Merike Estna (1980) is an artist working in the expanded field of painting, often departing from the limits of canvas, encompassing environments, objects as well as bodies. In her paintings, Estna uses repetitive elements and patterns, increasingly focusing on mythological themes and performative aspects. Referring to traditional craft techniques, Estna questions the opposition between the femininity of craft and the masculinity of painting.
Estna has been exhibiting since the early 2000s, when she presented her photorealist and Pop-like paintings and collages. In her earlier works over-sexualised female nudes, forceful men and naive children tell stories of a neoliberal consumer society. During her Master’s studies at Goldsmiths College in London, Estna’s style begun to change and by 2012 she arrived at an approach focused on a recreating of meaning in painting.
A significant aspect of Estna’s practice is bringing painting and everyday life together. She explores how to reflect change through the fixed and definitive medium of painting. In her work, Estna searches for the touching points of painting and everyday life – her work includes set design, seats, tiled floors, curtains, everyday objects, garments, food, drink, etc. These works are created for a tactile experience: for being touched by hand, to be worn or tasted. Estna’s solo exhibition “Blue lagoon” (2014) at Kumu Art Museum showcased her work with painting in an extended field.
Estna’s paintings often take the form of a “performative presence”, as the artist describes it. There, the artist becomes something of a host, setting the stage for participants to socialise. These ideas are present in the repeatedly staged performance “Red Herring”, first shown in 2017 at Rupert Residency in Vilnius. Later, the work developed into “picnic on painting”, presented at the Performa Festival in New York (2017), at the Museum of Contemporary Art Kiasma, Helsinki and Kim? Contemporary Art Center, Riga (2018).
Since 2016 Estna has grown increasingly interested in traditional craft techniques. In her various projects Estna has begun including traditional ceramics and tapestry to expand the medium of painting (“Cleaners gloves, painters memoir”, 2017; exhibition “The seed can be initialized randomly”, 2017) and used ceramics, textile and tapestry as canvas evoke the historical opposition between craft and painting. While craft has historically been considered feminine, painting has traditionally been a men’s domain. This opposition leads to value judgments: painting is perceived as superior and craft as secondary. Through questions of form and material Estna comes to a broader social critique, highlighting the value of women’s work, the decline of craft practices, time spent on creating artworks as well as the strict division between painting and craft.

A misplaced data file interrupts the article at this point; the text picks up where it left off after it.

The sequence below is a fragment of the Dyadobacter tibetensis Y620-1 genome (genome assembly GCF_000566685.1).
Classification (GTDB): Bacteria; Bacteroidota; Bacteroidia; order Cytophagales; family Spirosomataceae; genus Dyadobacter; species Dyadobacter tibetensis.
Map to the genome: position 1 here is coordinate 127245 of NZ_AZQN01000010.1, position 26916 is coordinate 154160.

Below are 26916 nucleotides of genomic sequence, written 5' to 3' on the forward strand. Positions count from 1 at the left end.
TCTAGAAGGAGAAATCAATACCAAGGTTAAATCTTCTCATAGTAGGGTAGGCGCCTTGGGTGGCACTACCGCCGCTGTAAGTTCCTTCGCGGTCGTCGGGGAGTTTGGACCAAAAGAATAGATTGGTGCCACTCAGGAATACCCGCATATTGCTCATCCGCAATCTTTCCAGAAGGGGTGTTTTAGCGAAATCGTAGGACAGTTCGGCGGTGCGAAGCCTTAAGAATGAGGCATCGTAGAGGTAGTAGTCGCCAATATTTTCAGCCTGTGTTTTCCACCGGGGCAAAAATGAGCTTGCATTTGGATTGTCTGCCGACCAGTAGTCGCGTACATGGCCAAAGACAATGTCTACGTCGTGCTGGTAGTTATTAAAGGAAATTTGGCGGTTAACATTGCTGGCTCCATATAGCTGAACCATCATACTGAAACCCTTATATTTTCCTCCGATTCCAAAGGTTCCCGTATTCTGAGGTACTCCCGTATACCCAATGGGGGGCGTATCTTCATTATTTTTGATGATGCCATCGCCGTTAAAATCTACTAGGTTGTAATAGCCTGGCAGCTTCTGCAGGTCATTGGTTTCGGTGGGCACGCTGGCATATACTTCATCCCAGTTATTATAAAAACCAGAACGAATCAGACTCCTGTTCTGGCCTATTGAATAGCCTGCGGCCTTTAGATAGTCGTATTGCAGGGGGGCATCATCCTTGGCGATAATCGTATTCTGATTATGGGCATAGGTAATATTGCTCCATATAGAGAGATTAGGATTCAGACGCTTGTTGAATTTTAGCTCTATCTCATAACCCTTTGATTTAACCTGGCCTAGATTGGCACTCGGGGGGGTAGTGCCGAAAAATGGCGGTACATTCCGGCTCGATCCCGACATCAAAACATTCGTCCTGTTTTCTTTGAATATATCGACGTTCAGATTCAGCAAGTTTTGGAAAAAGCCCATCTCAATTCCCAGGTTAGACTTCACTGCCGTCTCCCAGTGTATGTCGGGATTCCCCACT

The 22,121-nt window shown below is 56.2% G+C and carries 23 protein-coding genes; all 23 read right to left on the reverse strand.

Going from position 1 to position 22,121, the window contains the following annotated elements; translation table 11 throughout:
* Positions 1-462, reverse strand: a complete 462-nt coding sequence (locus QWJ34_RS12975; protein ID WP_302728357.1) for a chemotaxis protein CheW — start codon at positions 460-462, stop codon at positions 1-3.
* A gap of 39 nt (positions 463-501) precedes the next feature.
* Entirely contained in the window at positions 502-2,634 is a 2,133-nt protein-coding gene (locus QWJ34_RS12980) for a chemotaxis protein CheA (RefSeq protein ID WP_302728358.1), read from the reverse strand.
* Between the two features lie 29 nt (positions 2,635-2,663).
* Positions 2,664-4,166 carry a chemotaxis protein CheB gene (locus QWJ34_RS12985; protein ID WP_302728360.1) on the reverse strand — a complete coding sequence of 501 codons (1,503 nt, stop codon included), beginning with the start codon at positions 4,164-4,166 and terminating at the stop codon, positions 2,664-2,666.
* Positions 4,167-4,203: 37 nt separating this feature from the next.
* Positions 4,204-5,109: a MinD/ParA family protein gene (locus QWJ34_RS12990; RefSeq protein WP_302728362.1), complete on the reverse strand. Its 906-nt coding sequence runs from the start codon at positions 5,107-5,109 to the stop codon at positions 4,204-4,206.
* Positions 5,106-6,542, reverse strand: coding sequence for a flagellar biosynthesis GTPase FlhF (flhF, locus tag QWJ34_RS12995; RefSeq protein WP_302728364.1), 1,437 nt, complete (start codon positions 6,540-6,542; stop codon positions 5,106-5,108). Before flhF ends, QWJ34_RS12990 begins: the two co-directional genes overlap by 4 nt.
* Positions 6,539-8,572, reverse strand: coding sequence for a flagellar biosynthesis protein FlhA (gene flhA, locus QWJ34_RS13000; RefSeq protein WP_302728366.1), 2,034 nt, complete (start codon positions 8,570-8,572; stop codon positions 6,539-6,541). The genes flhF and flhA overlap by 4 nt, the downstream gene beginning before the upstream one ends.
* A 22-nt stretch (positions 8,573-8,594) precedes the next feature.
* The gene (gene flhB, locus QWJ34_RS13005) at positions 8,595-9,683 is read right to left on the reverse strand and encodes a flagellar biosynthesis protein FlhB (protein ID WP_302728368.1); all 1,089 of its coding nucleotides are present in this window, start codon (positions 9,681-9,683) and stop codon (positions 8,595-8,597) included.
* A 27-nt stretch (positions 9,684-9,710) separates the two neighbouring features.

Estna’s vocabulary of form includes repetitive elements that often help navigate her themes and concepts: signs of sign language and emoticons denote technology’s impact on human interaction and mops and gloves illustrate gendered hierarchy in domestic work as well as in the art world (“Mop up” and “Black gloves”, 2017). Since 2018 Estna also works with mythological themes. For the 13th Baltic Triennial Estna created a work titled “an egg, a larva, a nymph” (2018), which included depictions of snakes and insects to refer to a local tradition of associating ancestors’ souls with animals. Burning beeswax sculptures and lilies in piles of dirt expanded the field of painting to include the sense of smell and juxtaposed the worlds of the living and the dead with their specific rituals (“Disposable Gloves Guide” Kim? Contemporary Art Center, Riga, 2018).
In her solo exhibition “Mother of Pearls” at the Karen Huber Gallery in Mexico (2019) and Haapsalu City Gallery (“Pärlite ema”, 2020) Estna brought together autobiographical, mythological, social and political themes. She used mother of pearl as a symbol or metaphor to extend her research in painting. These previously mentioned themes also inspired her first solo show in Scandinavia, “Ghost of the future, filled with memories of past” (curated by Andreas Nilsson, 2019‒2020) at Moderna Museet Malmö. In 2020 Estna created together with the artist Jaime Alonso Lobato Cardoso the artistic persona The Lovers of Hansalu, whose name refers to the pair of human remains found in Iran in 1972.
Merike Estna graduated from the painting department at the Estonian Academy of Arts (BA, 2005) and from Goldsmiths, University of London (MFA, 2009). She has received several Estonian art awards, among them the Hansapank stipend (2004), the Eduard Wiiralt Prize (2005) and Konrad Mägi Prize (2014). Her works belong to the collections of the Art Museum of Estonia and Tartu Art Museum as well as Loviisa City Collection, Finland. Estna has participated in international exhibitions in Europe, USA and Latin America, for example at the Karen Huber Gallery in Mexico, Kunstraum London, Galerie Georg Kargl in Vienna, Contemporary Art Centre Vilnius and Kim? Contemporary Art Center, Riga. Estna is among the recipients of the national artists’ salary between 2020 and 2022.